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Tributes from European representatives have emerged following the death of the president of the European Parliament, David Sassoli, early Tuesday in Italy.
"David Sassoli passed away at 1.15 am on 11 January at the CRO in Aviano, Italy, where he was hospitalized," his spokesman Roberto Cuillo tweeted.
"The date and place of the funeral will be communicated in the next few hours."
Shortly afterwards, the secretary for European foreign affairs, Frenchman Clément Beaune paid tribute to Sassoli on social media. "A fighter for Europe, a sincere and courageous defender of democracy and the values of our Union," he wrote.
"European, sincere and passionate; we already miss his human warmth, his generosity, his friendliness, his smile," president of the European Council Charles Michel wrote on Twitter.
'Riposa in pace'
The 65-year-old former television newsreader had been in hospital since 26 December due to "a serious complication due to a dysfunction of the immune system," Cuillo had said on Monday, announcing the cancellation of Sassoli's official activities.
Sassoli was previously admitted with pneumonia for several weeks last September.
"I am deeply saddened by the terrible loss of a great European & proud Italian," wrote EU Commission head Ursula von der Leyen.
"David Sassoli was a compassionate journalist, an outstanding President of the European Parliament and, first & foremost, a dear friend. My thoughts are with his family. Riposa in pace, caro David!"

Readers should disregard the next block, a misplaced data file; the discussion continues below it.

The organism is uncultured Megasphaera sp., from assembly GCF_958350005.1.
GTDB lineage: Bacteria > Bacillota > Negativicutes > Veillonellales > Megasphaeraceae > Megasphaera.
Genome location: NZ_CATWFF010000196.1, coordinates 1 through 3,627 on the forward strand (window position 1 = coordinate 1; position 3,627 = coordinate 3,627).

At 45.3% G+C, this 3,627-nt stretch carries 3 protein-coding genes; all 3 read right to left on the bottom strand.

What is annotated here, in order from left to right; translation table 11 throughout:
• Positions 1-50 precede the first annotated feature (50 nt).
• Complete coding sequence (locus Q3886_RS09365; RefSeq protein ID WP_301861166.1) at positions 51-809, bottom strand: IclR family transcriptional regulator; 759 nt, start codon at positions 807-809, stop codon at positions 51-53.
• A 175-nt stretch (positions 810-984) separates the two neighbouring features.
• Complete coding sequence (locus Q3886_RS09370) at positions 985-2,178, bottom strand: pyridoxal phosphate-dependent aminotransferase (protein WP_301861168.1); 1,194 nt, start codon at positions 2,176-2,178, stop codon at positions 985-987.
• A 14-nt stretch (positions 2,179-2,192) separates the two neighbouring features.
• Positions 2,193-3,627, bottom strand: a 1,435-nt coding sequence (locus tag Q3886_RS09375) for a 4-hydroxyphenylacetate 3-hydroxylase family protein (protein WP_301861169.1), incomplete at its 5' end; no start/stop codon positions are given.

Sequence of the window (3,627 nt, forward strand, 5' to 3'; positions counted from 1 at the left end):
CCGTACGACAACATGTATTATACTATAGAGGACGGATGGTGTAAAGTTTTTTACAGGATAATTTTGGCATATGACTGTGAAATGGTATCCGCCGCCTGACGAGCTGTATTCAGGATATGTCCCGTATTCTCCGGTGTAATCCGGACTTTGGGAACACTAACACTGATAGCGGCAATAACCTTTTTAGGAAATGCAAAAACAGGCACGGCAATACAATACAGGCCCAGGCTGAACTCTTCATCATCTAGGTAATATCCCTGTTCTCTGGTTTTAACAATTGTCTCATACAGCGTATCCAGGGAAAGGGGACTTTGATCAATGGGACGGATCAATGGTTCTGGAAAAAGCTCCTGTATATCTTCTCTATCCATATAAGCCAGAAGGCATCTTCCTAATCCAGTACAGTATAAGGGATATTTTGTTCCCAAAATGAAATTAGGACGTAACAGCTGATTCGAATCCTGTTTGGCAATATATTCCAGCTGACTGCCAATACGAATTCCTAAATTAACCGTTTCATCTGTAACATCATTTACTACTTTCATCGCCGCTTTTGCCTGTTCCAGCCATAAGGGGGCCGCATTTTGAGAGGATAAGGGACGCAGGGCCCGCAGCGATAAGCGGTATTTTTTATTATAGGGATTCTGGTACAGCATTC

From journalist to politician
Born on 30 May, 1956, in Florence, Italy, Sassoli had a three-decade career as a journalist, starting out in newspapers then moving to television and becoming a nationally known anchor.
He became a member of the European Parliament in 2009, and speaker in 2019.
He was a member of the centre-left Progressive Alliance of Socialists and Democrats, the second-biggest grouping in the parliament after the centre-right European People's Party.
Although his role was that of speaker, he had the title of president of the European legislature. His arrival in the chamber was traditionally announced in Italian as "Il Presidente".
Unlike some EU officials, who speak in English and French in public appearances, Sassoli had made a point of using Italian.
During the coronavirus pandemic, he earned a reputation for his generosity and solidarity, allowing for unused office buildings in Brussels and Strasbourg to be turned into centres for people in need, be it meals for the homeless, shelters for women, or Covid testing sites.
Democracy loses a champion
The European Parliament sits for a five-year term between elections, but the president of the body serves for half that time.
Sassoli had already indicated that he would not seek re-election.
On Tuesday next week, MEPs are expected to hold the first round of voting for his successor.
MEP from Malta, Roberta Metsola, now acting president of the parliament, and most likely to take over, said "her heart was broken".
"Europe has lost a leader, I've lost a friend, democracy has lost a champion."